Accepted answer

Array push returns length

this.state.myArray.push('new value') returns the length of the extended array, instead of the array itself.Array.prototype.push().

I guess you expect the returned value to be the array.


It seems it's rather the behaviour of React:

NEVER mutate this.state directly, as calling setState() afterwards may replace the mutation you made. Treat this.state as if it were immutable.React.Component.

I guess, you would do it like this (not familiar with React):

var joined = this.state.myArray.concat('new value');
this.setState({ myArray: joined })


I guess this is a little bit late for an answer but for those new to react

You can use this tiny package called immer

see this example:


you are breaking React principles, you should clone the old state then merge it with the new data, you shouldn't manipulate your state directly, your code should go like this

fetch('http://localhost:8080').then(response => response.json()).then(json ={this.setState({mystate[...this.state.mystate, json]}) })


In the following way we can check and update the objects

this.setState(prevState => ({
    Chart: this.state.Chart.length !== 0 ? [...prevState.Chart,data[data.length - 1]] : data


  setState([...prevState, {

Was working with the dropdowns and wanted to implement this scenario there, i found this simple solution for dropdown with multiple values.



if u also want ur UI (ie. ur flatList) to be up to date, use PrevState: in the example below if user clicks on the button , it is going to add a new object to the list( both in the model and UI)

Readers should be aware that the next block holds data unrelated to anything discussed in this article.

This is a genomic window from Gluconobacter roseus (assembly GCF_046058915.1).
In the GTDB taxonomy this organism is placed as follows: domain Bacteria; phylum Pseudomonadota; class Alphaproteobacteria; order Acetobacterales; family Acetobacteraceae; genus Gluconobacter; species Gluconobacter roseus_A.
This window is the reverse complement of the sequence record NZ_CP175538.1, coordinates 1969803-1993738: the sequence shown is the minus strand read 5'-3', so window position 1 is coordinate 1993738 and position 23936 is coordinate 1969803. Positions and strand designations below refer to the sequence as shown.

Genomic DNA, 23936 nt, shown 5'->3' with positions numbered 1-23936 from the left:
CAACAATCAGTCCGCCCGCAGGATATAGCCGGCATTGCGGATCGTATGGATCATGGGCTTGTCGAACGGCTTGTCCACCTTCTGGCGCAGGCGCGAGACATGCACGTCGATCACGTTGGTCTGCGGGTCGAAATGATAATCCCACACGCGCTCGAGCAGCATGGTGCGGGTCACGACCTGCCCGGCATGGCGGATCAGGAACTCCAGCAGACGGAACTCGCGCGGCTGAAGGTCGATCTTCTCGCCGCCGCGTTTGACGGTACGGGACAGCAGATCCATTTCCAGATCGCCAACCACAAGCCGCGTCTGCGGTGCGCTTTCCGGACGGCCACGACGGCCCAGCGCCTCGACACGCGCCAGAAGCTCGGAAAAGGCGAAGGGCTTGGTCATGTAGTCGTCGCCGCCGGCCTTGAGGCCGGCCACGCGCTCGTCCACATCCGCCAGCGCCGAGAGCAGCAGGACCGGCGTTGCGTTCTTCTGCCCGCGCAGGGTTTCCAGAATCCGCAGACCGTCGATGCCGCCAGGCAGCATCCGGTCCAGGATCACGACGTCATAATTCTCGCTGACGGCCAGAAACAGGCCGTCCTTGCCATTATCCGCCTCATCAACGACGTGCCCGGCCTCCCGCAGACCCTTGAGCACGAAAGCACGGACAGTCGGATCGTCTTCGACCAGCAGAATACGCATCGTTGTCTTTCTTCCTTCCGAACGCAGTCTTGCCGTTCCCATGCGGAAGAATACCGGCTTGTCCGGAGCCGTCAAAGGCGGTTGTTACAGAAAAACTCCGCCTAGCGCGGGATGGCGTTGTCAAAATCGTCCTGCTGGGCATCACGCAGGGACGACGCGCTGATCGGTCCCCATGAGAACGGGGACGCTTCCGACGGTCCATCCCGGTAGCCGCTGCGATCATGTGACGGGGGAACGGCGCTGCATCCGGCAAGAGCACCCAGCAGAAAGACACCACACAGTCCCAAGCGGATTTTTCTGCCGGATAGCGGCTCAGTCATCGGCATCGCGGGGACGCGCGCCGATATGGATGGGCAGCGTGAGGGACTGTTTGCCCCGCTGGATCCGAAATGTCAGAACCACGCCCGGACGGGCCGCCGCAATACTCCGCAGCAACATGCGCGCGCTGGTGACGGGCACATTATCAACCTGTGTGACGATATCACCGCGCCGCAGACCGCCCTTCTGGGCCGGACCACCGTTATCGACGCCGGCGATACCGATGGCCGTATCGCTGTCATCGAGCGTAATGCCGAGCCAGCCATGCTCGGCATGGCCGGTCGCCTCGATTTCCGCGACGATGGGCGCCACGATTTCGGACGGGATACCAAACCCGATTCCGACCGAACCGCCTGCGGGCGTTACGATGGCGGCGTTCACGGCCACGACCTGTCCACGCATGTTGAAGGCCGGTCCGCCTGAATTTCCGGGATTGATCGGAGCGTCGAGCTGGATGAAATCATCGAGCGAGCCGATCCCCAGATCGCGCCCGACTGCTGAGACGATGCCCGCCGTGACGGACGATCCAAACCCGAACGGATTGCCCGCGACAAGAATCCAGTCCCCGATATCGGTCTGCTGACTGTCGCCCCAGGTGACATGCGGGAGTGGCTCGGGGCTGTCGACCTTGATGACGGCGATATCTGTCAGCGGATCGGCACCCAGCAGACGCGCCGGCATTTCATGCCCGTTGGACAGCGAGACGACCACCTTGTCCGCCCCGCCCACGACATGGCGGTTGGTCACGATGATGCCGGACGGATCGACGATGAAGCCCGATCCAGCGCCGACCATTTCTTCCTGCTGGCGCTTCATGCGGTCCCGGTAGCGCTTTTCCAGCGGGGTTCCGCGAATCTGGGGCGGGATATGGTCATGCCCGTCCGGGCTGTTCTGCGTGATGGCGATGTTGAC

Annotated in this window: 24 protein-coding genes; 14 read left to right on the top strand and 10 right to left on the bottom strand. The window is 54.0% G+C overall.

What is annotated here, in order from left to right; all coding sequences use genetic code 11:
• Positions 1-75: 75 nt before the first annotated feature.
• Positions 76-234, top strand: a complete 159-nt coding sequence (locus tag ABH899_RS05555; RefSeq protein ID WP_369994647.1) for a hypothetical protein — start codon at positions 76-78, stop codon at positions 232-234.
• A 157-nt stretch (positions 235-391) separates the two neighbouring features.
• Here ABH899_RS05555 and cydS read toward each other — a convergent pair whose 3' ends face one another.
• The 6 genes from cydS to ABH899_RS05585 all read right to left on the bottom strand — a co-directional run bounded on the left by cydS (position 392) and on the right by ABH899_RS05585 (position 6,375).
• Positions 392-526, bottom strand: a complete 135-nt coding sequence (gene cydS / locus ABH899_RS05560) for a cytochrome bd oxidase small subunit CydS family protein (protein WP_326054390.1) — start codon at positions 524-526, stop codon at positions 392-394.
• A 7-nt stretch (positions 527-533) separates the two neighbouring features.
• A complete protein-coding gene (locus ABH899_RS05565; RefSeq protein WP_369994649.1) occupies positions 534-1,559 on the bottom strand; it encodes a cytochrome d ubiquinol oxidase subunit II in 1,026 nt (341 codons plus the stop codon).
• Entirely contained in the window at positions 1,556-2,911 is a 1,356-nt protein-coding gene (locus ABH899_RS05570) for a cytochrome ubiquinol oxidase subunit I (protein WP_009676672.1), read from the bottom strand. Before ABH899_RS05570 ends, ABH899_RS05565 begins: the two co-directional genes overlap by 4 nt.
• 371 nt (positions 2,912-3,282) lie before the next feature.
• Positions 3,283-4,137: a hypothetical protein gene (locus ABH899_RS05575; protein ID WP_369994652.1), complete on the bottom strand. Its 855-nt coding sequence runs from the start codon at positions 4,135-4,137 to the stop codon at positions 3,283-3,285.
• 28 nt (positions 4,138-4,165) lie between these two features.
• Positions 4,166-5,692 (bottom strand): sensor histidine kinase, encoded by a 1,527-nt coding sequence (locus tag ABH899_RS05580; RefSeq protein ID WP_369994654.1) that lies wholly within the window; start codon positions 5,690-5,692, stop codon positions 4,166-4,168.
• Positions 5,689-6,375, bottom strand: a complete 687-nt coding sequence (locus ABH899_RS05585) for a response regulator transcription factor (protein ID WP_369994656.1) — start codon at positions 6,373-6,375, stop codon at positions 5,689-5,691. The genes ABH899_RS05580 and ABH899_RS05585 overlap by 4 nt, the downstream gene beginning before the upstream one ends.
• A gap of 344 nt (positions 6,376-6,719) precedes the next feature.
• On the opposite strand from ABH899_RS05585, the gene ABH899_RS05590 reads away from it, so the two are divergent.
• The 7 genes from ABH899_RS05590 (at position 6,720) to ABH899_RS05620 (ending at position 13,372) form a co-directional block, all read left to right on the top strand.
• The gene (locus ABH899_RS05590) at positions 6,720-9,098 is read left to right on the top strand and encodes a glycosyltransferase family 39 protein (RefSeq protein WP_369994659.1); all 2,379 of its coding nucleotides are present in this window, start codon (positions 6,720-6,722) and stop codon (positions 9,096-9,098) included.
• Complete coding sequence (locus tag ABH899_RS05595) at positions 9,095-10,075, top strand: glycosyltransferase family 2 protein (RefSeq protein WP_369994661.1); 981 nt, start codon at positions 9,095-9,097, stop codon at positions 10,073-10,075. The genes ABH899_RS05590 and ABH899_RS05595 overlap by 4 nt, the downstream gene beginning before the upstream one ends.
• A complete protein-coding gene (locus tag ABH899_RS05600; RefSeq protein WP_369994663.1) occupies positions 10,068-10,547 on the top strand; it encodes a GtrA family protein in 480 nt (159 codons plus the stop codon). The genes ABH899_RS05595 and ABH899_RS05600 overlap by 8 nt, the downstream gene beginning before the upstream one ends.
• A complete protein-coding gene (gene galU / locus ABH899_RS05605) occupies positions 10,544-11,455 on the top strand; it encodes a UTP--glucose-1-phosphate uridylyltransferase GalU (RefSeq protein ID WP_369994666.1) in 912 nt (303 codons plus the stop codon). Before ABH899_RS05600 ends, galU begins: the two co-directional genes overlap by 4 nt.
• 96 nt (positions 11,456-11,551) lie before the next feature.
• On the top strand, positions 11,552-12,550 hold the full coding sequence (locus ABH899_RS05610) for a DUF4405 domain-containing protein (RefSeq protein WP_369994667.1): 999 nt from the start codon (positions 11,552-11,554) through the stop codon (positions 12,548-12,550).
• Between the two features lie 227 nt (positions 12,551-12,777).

data: ['shopping','reading'] // declared in constructor
onPress={() => {this.setState((prevState, props) => {
return {data: [new obj].concat( };


This Code work for me :

  .then(response => response.json())
  .then(json => {
  this.setState({mystate: this.state.mystate.push.apply(this.state.mystate, json)})


Using react hooks, you can do following way

const [countryList, setCountries] = useState([]);

setCountries((countryList) => [


You can use .concat method to create copy of your array with new data:

this.setState({ myArray: this.state.myArray.concat('new value') })

But beware of special behaviour of .concat method when passing arrays - [1, 2].concat(['foo', 3], 'bar') will result in [1, 2, 'foo', 3, 'bar'].


Here you can not push the object to a state array like this. You can push like your way in normal array. Here you have to set the state,

     myArray: [...this.state.myArray, 'new value'] 


You should not be operating the state at all. At least, not directly. If you want to update your array, you'll want to do something like this.

var newStateArray = this.state.myArray.slice();
newStateArray.push('new value');
this.setState(myArray: newStateArray);

Working on the state object directly is not desirable. You can also take a look at React's immutability helpers.


Functional Components & React Hooks

const [array,setArray] = useState([]);

Push value at the end:

setArray(oldArray => [...oldArray,newValue] );

Push value at the start:

setArray(oldArray => [newValue,...oldArray] );


Never recommended to mutate the state directly.

The recommended approach in later React versions is to use an updater function when modifying states to prevent race conditions:

Push string to end of the array

this.setState(prevState => ({
  myArray: [...prevState.myArray, "new value"]

Push string to beginning of the array

this.setState(prevState => ({
  myArray: ["new value", ...prevState.myArray]

Push object to end of the array

this.setState(prevState => ({
  myArray: [...prevState.myArray, {"name": "object"}]

Push object to beginning of the array

this.setState(prevState => ({
  myArray: [ {"name": "object"}, ...prevState.myArray]


Using es6 it can be done like this:

this.setState({ myArray: [...this.state.myArray, 'new value'] }) //simple value
this.setState({ myArray: [...this.state.myArray, ...[1,2,3] ] }) //another array

Spread syntax

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